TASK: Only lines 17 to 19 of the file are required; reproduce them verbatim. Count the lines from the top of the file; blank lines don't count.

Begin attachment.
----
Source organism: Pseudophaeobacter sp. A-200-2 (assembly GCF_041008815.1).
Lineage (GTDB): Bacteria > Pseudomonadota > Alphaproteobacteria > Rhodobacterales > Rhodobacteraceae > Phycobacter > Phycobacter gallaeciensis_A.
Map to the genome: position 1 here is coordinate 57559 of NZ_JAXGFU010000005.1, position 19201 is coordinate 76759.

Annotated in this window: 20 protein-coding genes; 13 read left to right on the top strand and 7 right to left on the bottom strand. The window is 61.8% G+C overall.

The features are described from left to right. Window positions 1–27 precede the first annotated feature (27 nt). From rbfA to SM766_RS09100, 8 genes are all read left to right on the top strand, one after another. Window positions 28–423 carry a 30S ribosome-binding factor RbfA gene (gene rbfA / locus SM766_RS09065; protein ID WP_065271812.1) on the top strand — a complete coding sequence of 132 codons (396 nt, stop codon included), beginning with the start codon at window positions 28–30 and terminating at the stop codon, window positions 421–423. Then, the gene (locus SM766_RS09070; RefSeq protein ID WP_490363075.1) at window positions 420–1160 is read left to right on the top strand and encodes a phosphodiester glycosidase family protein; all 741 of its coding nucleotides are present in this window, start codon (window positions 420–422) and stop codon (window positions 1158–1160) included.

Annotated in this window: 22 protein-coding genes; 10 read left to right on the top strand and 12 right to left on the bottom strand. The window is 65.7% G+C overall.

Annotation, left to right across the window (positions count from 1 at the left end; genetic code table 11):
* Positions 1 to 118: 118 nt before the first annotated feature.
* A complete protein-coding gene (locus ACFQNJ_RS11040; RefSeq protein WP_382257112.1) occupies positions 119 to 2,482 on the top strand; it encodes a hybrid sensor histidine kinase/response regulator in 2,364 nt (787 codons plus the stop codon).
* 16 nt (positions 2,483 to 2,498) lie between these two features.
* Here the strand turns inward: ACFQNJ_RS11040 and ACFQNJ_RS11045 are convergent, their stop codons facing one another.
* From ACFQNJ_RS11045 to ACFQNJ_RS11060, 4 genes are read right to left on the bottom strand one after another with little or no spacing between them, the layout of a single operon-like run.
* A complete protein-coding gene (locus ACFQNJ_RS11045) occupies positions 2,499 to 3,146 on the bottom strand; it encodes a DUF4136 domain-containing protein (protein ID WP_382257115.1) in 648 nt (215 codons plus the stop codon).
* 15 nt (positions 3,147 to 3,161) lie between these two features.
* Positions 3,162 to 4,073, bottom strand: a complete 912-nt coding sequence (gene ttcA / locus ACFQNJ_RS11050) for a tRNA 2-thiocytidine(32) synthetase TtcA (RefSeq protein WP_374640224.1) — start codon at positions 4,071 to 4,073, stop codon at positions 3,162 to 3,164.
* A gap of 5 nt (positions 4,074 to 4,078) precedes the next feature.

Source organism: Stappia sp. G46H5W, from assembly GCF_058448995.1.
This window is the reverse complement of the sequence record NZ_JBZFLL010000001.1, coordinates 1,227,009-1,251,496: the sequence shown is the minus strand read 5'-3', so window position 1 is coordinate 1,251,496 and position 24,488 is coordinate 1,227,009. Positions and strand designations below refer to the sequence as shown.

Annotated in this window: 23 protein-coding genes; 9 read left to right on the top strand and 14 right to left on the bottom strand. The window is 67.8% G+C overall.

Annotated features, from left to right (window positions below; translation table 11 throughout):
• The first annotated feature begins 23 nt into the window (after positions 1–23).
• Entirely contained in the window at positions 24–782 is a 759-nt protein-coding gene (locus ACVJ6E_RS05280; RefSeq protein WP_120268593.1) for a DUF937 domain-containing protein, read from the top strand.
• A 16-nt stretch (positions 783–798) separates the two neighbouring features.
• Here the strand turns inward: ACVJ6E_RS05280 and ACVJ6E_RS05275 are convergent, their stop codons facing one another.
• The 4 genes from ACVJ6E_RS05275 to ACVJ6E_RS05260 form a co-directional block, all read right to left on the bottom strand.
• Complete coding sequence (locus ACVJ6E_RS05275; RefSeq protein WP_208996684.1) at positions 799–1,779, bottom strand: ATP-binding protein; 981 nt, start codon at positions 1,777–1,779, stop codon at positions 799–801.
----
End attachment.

Source organism: Stappia sp. G46H5W, from assembly GCF_058448995.1.
This window is the reverse complement of the sequence record NZ_JBZFLL010000001.1, coordinates 1,227,009-1,251,496: the sequence shown is the minus strand read 5'-3', so window position 1 is coordinate 1,251,496 and position 24,488 is coordinate 1,227,009. Positions and strand designations below refer to the sequence as shown.

Annotated in this window: 23 protein-coding genes; 9 read left to right on the top strand and 14 right to left on the bottom strand. The window is 67.8% G+C overall.